9 Grammatical Pitfalls
1590s, "pertaining to the throat or neck" (especially in reference to the great veins of the neck), from Modern Latin jugularis, from Latin iugulum "collarbone, throat, neck," diminutive of iugum "yoke," related to iungere "to join," from PIE *yeug- "to join" (cf. Sanskrit yugam "yoke," yunjati "binds, harnesses," yogah "union;" Hittite yugan "yoke;" Greek zygon "yoke," zeugnyanai "to join, unite;" Old Church Slavonic igo, Old Welsh iou "yoke;" Lithuanian jungas "yoke," jungiu "fastened in a yoke;" Old English geoc "yoke;" probably also Latin iuxta "close by"). As a noun, 1610s, from the adjective.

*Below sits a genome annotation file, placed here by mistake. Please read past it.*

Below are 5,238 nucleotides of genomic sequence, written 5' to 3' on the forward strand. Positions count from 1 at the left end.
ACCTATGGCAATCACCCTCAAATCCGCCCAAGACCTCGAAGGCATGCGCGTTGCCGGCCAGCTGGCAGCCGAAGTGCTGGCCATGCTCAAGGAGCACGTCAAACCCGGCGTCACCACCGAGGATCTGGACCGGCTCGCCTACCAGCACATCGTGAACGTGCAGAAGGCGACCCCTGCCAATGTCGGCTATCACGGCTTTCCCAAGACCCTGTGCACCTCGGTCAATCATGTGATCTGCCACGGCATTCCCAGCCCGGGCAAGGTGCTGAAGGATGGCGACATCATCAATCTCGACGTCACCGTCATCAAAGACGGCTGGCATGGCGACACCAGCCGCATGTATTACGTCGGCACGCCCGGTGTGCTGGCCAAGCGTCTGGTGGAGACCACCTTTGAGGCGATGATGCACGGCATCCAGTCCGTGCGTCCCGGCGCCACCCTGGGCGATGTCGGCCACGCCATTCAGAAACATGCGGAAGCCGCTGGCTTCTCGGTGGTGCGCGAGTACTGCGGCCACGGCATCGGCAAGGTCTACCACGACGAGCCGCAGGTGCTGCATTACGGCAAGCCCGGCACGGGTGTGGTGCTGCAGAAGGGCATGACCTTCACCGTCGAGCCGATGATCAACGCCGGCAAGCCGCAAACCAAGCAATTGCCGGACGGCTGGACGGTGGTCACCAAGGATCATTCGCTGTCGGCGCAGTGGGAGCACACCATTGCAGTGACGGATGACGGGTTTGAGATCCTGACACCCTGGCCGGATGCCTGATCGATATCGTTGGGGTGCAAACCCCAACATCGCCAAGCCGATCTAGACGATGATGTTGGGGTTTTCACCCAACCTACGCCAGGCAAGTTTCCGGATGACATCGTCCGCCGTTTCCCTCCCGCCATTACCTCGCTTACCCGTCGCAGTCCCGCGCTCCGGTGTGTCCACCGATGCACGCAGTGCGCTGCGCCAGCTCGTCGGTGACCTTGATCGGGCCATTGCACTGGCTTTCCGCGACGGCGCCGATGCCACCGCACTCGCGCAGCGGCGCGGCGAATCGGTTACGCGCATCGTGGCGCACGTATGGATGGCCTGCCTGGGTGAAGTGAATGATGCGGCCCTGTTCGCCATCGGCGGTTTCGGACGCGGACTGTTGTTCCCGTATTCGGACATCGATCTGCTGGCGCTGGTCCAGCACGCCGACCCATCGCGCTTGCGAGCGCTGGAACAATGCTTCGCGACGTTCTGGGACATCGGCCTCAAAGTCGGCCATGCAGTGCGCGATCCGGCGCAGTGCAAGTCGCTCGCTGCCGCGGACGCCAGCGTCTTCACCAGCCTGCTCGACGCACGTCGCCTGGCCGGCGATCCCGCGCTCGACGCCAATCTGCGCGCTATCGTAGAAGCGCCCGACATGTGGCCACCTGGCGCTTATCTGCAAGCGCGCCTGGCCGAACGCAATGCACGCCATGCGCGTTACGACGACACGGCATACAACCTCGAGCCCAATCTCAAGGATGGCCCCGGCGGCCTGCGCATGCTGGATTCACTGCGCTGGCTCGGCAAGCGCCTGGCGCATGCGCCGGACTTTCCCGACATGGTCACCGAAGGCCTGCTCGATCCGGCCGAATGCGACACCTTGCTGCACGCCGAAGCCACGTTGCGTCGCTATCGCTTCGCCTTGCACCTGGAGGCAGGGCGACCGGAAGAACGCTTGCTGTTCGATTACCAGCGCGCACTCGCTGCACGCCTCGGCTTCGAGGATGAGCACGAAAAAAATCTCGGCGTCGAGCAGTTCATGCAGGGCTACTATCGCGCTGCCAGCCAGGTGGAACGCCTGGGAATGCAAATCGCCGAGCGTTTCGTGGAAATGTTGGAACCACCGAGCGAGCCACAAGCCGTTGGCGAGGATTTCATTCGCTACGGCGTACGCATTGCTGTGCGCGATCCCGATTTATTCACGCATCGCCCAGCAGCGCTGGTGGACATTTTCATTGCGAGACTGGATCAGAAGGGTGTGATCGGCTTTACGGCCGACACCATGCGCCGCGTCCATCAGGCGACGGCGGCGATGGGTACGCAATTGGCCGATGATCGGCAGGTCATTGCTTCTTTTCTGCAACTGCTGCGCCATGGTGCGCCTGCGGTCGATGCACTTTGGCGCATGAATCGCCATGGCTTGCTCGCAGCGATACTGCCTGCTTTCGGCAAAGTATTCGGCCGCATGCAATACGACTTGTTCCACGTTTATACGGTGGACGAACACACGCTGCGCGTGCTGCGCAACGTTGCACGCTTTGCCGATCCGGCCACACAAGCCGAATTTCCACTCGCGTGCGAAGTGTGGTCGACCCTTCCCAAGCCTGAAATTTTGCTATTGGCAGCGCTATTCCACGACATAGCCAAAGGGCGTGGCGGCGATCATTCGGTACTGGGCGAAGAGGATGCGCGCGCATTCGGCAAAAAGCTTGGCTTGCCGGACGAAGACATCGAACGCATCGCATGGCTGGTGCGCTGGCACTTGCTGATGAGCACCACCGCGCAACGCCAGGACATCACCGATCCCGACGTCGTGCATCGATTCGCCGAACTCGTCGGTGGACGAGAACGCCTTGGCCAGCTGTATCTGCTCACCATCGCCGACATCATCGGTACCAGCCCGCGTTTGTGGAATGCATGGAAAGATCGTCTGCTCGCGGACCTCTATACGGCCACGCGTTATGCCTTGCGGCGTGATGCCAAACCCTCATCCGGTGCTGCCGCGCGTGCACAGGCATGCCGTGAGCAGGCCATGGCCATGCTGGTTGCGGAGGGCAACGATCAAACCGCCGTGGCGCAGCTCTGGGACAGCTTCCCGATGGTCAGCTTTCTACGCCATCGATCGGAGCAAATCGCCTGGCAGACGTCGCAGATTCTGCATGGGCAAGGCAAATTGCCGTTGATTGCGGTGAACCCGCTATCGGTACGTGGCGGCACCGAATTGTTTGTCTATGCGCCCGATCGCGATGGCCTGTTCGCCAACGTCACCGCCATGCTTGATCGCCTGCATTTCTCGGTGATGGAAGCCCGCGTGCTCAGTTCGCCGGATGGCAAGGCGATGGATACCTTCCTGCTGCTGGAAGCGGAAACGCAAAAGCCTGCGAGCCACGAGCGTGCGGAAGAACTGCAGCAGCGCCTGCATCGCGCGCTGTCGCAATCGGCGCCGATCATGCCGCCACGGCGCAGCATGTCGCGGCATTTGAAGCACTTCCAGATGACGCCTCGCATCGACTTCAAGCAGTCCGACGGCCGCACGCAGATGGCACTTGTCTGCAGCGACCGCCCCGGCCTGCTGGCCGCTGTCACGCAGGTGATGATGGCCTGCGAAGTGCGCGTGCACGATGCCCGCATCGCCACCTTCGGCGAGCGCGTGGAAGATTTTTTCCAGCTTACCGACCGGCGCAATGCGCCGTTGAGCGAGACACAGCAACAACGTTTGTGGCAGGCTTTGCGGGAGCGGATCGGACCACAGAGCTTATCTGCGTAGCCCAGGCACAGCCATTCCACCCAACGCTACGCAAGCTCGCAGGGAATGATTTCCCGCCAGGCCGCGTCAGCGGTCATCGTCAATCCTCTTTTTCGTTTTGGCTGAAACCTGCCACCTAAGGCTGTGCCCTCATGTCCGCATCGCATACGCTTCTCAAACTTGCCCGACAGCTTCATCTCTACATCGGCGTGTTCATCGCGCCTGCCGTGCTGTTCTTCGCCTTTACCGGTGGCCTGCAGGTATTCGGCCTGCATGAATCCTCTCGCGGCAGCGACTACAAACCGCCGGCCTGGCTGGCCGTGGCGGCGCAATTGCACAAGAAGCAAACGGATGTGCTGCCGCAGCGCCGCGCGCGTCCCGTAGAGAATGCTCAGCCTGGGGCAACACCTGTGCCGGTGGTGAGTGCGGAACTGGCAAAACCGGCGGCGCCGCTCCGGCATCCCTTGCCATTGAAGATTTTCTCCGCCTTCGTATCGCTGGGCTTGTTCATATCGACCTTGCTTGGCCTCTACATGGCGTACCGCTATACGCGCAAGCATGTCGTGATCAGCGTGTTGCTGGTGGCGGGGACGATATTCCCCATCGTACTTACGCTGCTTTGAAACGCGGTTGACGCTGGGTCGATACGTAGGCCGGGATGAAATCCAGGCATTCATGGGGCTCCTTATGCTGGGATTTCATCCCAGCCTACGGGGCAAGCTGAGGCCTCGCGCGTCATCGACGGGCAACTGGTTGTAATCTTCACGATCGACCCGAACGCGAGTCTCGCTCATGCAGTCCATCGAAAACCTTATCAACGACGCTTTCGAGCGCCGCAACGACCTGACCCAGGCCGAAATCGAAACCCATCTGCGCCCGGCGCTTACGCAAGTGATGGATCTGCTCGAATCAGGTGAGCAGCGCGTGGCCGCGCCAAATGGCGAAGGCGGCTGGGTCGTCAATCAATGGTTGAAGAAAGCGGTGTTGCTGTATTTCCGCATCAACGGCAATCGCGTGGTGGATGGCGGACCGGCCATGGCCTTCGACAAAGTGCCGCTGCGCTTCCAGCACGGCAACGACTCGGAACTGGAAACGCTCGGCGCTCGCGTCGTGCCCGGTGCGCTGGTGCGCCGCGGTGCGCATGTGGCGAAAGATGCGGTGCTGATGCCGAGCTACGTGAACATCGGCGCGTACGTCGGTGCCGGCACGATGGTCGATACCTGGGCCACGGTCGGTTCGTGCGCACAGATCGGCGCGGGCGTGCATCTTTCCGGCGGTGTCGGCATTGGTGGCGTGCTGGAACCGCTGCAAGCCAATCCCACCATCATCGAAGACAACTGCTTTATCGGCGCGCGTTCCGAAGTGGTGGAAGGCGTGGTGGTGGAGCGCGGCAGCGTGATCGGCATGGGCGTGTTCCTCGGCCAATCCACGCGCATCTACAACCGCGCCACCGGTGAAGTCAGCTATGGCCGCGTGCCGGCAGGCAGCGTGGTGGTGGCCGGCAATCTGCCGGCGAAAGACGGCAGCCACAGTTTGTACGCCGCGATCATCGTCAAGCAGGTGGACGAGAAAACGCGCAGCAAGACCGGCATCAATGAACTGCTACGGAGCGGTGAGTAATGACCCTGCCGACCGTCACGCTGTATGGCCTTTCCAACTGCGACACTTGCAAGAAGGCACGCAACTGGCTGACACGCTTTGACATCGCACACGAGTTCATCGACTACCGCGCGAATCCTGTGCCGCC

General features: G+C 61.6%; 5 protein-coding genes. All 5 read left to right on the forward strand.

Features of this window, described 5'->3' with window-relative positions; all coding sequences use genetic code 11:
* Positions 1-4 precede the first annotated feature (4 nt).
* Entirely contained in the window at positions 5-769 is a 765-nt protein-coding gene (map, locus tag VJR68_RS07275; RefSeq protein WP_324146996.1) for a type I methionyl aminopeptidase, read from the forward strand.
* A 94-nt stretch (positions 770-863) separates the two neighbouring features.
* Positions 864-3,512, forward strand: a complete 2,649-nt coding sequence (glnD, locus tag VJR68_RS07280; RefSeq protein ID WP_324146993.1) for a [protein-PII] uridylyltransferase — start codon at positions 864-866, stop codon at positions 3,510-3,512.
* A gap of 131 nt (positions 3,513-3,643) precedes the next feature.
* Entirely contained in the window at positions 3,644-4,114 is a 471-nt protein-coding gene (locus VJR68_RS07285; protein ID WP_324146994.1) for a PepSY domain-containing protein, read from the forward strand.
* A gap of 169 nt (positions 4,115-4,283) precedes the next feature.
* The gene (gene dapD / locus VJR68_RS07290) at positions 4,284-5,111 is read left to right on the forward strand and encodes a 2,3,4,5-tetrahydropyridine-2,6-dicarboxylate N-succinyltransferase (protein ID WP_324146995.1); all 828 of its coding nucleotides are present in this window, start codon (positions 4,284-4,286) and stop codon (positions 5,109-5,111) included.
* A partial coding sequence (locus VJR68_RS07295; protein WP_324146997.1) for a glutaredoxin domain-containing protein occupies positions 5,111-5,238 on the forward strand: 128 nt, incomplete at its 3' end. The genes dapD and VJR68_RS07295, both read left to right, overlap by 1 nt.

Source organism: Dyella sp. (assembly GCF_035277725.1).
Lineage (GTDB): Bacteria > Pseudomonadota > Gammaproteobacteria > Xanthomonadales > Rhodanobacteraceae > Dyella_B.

jugular jug·u·lar (jŭg'yə-lər)
Of, relating to, or located in the region of the neck or throat. n.
A jugular vein.
To compete in dead earnest; give or take no quarter: They were a tough team that always went for the jugular
[1980s+; fr the jugular vein in the neck, severance of which is usually fatal; the image is of a wolf or other attacking animal]
[1960s+; based on the phrase go for the jugular]